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Grandfather of Rock

Grandfather of Rock

By Anne Miller



He pioneered electric sounds decades before the music mainstream, and his progeny include the arena-rock brothers of Arcade Fire, whose new album drops Tuesday.

By Anne Miller

The hottest ticket in music-obsessed New York this month was for a low-slung Brooklyn warehouse at the intersection of hipster cool and city poor, where arena darlings Arcade Fire traded light shows for disco balls and costumes before a relatively tiny crowd of 1,200 or so fans for two nights. 

The band’s latests album, Reflektor, drops Tuesday. It is one of the most anticipated of the year (just ask industry bible Pitchfork). But lead singer Win Butler and his brother, Will, aren’t the only rock stars in the family. They’re picking up the gauntlet thrown down by their grandparents, Alvino Rey and Luise King. 

Arcade Fire performing

Arcade Fire

Source Alvino Rey Archive

Never heard of Rey and King? Find a nonagenarian music fan. They might know. Rey was something of a musical prodigy who moved from his native Ohio to New York City as a teenager to work as a hired musical hand. He played with the popular Horace Heidt’s Musical Knights, joining national tours. He eventually hooked up with one of the King Sisters, an all-girl group from Utah that started singing in 1931 and made more than 150 records over a three-decade span. In the 1960s the family had an ABC TV variety show that spun off holiday specials and enveloped a family reunion of a cast. Win and Will’s mom, Liza Rey Butler, appeared on the show.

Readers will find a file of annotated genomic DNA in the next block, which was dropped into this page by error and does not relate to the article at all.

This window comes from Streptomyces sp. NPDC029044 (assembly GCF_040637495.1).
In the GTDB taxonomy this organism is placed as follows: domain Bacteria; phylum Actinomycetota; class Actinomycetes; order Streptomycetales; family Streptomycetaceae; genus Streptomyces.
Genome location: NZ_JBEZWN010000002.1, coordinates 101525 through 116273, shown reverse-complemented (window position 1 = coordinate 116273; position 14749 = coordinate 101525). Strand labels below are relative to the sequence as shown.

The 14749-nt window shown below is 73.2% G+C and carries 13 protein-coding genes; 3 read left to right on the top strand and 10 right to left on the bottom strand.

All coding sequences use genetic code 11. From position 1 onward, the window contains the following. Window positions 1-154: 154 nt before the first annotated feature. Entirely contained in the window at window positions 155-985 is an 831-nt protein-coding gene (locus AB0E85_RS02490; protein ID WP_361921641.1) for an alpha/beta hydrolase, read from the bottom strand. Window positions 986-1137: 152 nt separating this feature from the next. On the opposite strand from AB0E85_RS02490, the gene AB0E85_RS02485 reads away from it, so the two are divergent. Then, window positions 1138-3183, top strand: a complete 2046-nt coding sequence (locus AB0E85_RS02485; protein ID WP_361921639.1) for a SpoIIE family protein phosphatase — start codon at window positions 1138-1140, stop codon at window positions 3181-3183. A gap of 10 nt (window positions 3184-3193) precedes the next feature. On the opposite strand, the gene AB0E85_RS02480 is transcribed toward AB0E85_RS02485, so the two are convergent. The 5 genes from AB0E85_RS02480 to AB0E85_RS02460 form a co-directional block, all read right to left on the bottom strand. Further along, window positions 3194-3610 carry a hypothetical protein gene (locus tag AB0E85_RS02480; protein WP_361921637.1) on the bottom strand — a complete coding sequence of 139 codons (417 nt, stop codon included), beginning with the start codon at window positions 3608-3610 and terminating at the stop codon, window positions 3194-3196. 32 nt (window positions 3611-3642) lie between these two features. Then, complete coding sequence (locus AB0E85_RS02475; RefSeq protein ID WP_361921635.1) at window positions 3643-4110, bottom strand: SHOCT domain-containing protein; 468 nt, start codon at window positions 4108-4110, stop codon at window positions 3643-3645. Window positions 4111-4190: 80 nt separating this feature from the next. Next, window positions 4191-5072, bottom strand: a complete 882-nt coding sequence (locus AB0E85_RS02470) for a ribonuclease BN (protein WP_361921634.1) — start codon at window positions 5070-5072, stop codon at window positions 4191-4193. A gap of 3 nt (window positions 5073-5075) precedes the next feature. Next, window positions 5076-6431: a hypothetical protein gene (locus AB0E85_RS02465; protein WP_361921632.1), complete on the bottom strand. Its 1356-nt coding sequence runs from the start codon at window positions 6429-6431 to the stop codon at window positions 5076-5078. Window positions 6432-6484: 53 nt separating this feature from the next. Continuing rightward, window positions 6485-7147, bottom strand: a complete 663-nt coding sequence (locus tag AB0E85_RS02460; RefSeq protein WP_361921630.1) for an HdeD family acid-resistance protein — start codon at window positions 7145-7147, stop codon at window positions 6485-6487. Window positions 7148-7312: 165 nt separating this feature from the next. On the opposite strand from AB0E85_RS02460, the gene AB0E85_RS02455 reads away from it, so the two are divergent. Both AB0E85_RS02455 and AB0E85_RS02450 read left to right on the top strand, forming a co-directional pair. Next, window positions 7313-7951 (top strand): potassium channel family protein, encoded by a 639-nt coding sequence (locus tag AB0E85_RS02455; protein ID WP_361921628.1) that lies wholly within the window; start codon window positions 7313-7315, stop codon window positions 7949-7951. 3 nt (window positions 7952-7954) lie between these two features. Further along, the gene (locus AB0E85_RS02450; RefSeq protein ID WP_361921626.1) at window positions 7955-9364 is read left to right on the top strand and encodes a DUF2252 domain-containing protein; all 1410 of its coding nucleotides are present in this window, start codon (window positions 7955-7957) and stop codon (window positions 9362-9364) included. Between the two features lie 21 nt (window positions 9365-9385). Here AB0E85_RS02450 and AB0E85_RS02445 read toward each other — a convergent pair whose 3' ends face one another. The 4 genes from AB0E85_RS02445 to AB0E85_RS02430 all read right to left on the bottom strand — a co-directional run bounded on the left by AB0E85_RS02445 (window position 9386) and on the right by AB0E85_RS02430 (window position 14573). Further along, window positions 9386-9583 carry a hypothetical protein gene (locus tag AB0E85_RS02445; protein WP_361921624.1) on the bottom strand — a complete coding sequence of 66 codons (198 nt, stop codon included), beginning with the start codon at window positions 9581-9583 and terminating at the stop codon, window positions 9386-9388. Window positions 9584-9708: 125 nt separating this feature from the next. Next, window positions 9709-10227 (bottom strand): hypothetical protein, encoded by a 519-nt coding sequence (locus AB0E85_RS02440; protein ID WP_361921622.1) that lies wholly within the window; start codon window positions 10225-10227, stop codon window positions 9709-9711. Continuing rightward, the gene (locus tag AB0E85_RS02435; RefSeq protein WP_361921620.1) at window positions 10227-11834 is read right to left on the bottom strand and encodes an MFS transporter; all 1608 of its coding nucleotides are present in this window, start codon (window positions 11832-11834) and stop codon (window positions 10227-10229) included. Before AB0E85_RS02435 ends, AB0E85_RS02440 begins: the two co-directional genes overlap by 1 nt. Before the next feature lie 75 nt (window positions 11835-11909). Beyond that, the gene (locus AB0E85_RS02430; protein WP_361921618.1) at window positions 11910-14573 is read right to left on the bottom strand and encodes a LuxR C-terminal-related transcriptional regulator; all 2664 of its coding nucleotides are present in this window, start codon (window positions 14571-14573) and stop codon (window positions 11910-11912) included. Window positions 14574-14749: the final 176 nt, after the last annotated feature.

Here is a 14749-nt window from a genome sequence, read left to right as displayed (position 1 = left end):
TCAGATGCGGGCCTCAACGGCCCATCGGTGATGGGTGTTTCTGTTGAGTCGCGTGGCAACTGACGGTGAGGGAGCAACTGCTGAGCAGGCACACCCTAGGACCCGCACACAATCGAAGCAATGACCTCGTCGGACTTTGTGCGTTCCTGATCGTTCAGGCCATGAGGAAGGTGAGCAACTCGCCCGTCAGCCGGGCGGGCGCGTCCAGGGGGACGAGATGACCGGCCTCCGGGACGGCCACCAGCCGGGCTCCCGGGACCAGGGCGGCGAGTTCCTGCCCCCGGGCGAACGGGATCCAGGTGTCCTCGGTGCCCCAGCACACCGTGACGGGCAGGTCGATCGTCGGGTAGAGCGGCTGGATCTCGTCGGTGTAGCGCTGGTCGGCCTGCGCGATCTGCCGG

The fame dwarfs what music aficionados say was Rey’s true contribution: the electric guitar. Rey was known as a tinkerer who never left home without a tool kit. His early devotion to the pedal steel guitar, or lap steel, spurred him to find a way to amplify that sound. Because such guitars are played lying flat, their sound projects upward, not outward toward an audience like a guitar that’s held across the body. In 1930 Rey devised a way to electrify his instrument, so it could be heard amid the orchestra. His is believed to be the first electric guitar. In 1935 Gibson Guitar hired him to help invent an electrical guitar pickup. The prototype is housed in the Experience Music Project in Seattle. 

black and white portrait of Alvino Ray

Alvino Rey

Source Corbis

And then there’s the talk box. Decades before Peter Frampton became synonymous with the talk box for songs like “Show Me the Way,” Rey and his wife experimented with a “talking guitar” in 1939. King “spoke” backstage through a mic held against her throat, making the on-stage guitar “talk.” 

Arcade Fire released the Alvino Rey Orchestra’s version of the song “My Buddy” as a B-side on the single “Neighborhood #2 (Laika)” from the band’s first album, Funeral — which was partly inspired by Rey. He died in 2004, just months before his grandsons’ first commercial album — and success. 

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